You’re certainly right that I habitually make …
Anonymous - Sep 1, 2011
You’re certainly right that I habitually make a distinction between wordcount data and catalog metadata. It’s burned into my code and data structures.
I like the reminder that we need to be alert to patterns that are located *between* these levels.
I also agree that, in principle, all of this is “metadata.” It would be absurd for copyright holders to claim ownership of wordcounts. And it’s almost equally absurd for us to imagine that wordcounts are in themselves, e.g., a barometer of “fame.”
Of course the data/metadata boundary is a flexible, contextual convenience … For certain kinds of historical questions – e.g. social or economic questions – the texts themselves might almost count as “metadata.” E.g., books written about Irish violence are not necessarily direct evidence that violence was increasing in Ireland!
Digression, nominally UNLISTED CITATION: It’s very odd how …
Ben - Sep 2, 2011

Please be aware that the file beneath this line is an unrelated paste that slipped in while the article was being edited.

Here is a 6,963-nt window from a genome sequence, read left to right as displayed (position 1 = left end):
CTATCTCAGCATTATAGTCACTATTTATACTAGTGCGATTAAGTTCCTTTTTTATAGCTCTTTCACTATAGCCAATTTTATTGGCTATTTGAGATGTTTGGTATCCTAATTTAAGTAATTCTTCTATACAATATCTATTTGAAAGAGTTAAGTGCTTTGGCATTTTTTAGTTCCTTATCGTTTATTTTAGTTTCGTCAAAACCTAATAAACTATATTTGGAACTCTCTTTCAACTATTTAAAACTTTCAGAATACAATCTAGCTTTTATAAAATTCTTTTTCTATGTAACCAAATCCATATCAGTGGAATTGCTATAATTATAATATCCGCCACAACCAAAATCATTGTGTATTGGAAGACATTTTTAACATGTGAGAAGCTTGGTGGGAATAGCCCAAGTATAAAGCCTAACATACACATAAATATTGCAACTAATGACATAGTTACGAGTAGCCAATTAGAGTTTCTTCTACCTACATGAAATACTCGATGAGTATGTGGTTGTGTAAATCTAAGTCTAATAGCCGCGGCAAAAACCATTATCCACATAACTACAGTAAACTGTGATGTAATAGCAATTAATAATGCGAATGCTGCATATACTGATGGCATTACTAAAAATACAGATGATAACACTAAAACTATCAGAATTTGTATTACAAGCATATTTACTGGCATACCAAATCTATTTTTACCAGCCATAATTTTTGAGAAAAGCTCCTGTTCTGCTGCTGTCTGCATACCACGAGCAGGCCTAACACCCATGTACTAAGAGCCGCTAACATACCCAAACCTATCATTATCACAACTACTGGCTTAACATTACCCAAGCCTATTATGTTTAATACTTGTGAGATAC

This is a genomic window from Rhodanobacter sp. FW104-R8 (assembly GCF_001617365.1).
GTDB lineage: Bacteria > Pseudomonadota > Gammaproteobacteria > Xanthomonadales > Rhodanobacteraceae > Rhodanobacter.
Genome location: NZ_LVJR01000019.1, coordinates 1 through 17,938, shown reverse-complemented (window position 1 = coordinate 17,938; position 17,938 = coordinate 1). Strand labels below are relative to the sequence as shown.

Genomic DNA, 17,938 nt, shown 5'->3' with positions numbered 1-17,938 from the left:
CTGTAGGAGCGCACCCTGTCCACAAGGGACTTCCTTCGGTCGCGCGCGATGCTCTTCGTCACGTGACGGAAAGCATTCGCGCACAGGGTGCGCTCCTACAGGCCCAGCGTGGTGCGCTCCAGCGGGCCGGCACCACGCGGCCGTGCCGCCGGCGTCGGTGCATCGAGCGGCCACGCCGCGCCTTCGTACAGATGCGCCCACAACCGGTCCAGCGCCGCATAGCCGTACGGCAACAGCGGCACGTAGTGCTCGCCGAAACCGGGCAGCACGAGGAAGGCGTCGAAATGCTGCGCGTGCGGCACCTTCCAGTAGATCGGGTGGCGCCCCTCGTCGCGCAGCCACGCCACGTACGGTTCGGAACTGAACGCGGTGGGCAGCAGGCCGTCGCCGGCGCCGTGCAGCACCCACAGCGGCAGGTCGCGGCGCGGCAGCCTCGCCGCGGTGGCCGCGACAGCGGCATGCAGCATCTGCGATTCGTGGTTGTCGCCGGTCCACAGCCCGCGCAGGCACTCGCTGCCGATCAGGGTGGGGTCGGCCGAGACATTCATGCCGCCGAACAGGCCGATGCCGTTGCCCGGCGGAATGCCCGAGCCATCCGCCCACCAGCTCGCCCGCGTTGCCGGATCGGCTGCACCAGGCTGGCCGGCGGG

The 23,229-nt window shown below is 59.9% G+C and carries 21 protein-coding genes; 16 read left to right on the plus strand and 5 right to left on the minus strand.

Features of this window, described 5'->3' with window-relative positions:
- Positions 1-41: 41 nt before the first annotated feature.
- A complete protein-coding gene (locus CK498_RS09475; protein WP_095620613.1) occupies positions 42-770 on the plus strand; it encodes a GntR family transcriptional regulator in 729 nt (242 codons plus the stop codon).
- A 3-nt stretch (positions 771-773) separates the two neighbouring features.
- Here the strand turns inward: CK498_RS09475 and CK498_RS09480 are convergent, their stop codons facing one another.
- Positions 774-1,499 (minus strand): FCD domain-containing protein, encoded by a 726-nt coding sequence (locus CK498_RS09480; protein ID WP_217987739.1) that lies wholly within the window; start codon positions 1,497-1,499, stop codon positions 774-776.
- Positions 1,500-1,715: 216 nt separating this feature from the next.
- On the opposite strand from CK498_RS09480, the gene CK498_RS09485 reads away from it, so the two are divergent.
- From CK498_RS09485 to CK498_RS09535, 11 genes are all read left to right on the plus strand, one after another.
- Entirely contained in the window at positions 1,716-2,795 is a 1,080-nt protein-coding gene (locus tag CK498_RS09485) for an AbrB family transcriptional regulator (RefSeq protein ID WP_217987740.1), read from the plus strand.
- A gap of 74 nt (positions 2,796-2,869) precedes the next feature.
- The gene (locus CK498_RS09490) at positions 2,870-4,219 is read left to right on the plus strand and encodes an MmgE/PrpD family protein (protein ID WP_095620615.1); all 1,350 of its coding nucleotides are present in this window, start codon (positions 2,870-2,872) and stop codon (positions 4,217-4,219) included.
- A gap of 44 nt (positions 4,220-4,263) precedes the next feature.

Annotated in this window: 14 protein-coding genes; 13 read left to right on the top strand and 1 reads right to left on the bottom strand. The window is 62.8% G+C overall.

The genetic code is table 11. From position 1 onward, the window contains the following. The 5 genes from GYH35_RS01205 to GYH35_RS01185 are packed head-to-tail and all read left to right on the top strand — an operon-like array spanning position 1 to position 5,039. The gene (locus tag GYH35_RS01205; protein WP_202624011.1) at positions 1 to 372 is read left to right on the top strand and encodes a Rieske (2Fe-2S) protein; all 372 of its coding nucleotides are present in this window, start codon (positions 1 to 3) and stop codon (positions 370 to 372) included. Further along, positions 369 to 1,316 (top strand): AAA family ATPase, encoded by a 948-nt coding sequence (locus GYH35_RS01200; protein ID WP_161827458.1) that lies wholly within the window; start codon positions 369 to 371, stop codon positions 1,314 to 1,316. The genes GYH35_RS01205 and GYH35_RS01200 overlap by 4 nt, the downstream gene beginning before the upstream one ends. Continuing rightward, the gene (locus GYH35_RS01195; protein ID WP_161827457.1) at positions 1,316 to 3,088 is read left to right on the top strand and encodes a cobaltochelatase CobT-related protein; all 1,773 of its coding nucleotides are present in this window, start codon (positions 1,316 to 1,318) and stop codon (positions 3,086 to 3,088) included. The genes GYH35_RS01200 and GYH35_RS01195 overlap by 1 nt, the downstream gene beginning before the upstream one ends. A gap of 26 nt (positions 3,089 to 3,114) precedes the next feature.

Digression, nominally UNLISTED CITATION: It’s very odd how much this has to do with code. To make an interface work more cleanly, I ended up coding a Python layer to wrap my MySQL database, and that seemed to work more cleanly the less I treated word as different than catalog data. Plus, it starts to make more interesting queries easier. I really think I’m going to try to do it more often, even though it involves the weird step of writing what amounts to an API to use a database I already have access to.
I agree that calling it metadata vs. data is purely conventional; more important, I think, is not separating them so much that they can’t both fill either role. (Although I think in the last example I still wouldn’t call the books metadata to distinguish two distinct data series: actual violence in Ireland, and then some model of violence in Ireland one could construct with wordcounts, publication information, metadata by looking up author last names against census records that tell which names tend Protestant and which Catholic, etc. Those two distinct series might or might not be highly correlated–probably not very correlated, alas.)